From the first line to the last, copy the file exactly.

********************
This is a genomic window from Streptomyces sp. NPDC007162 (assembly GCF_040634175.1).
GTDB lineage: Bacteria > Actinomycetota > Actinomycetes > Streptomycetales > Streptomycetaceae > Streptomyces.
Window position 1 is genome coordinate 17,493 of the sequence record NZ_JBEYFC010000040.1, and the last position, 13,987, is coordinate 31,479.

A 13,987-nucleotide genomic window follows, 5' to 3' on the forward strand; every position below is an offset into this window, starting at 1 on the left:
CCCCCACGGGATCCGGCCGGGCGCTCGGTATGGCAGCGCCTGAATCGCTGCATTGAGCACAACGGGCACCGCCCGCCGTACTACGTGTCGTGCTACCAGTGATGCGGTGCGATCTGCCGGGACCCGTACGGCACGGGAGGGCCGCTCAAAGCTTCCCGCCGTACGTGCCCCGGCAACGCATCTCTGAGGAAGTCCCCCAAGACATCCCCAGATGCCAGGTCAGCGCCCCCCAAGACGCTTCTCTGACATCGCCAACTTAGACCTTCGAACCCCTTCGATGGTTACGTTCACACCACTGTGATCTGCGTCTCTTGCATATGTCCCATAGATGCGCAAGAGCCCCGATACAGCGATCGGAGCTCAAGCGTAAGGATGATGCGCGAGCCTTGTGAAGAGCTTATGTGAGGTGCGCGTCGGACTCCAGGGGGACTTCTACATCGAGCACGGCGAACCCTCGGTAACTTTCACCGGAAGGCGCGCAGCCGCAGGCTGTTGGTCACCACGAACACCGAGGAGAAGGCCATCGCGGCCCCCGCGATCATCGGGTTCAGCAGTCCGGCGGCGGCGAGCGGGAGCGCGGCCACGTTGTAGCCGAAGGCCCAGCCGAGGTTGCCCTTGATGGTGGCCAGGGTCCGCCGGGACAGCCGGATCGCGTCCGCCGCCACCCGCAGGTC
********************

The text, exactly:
This is a genomic window from Streptomyces sp. NPDC007162 (assembly GCF_040634175.1).
GTDB lineage: Bacteria > Actinomycetota > Actinomycetes > Streptomycetales > Streptomycetaceae > Streptomyces.
Window position 1 is genome coordinate 17,493 of the sequence record NZ_JBEYFC010000040.1, and the last position, 13,987, is coordinate 31,479.

A 13,987-nucleotide genomic window follows, 5' to 3' on the forward strand; every position below is an offset into this window, starting at 1 on the left:
CCCCCACGGGATCCGGCCGGGCGCTCGGTATGGCAGCGCCTGAATCGCTGCATTGAGCACAACGGGCACCGCCCGCCGTACTACGTGTCGTGCTACCAGTGATGCGGTGCGATCTGCCGGGACCCGTACGGCACGGGAGGGCCGCTCAAAGCTTCCCGCCGTACGTGCCCCGGCAACGCATCTCTGAGGAAGTCCCCCAAGACATCCCCAGATGCCAGGTCAGCGCCCCCCAAGACGCTTCTCTGACATCGCCAACTTAGACCTTCGAACCCCTTCGATGGTTACGTTCACACCACTGTGATCTGCGTCTCTTGCATATGTCCCATAGATGCGCAAGAGCCCCGATACAGCGATCGGAGCTCAAGCGTAAGGATGATGCGCGAGCCTTGTGAAGAGCTTATGTGAGGTGCGCGTCGGACTCCAGGGGGACTTCTACATCGAGCACGGCGAACCCTCGGTAACTTTCACCGGAAGGCGCGCAGCCGCAGGCTGTTGGTCACCACGAACACCGAGGAGAAGGCCATCGCGGCCCCCGCGATCATCGGGTTCAGCAGTCCGGCGGCGGCGAGCGGGAGCGCGGCCACGTTGTAGCCGAAGGCCCAGCCGAGGTTGCCCTTGATGGTGGCCAGGGTCCGCCGGGACAGCCGGATCGCGTCCGCCGCCACCCGCAGGTC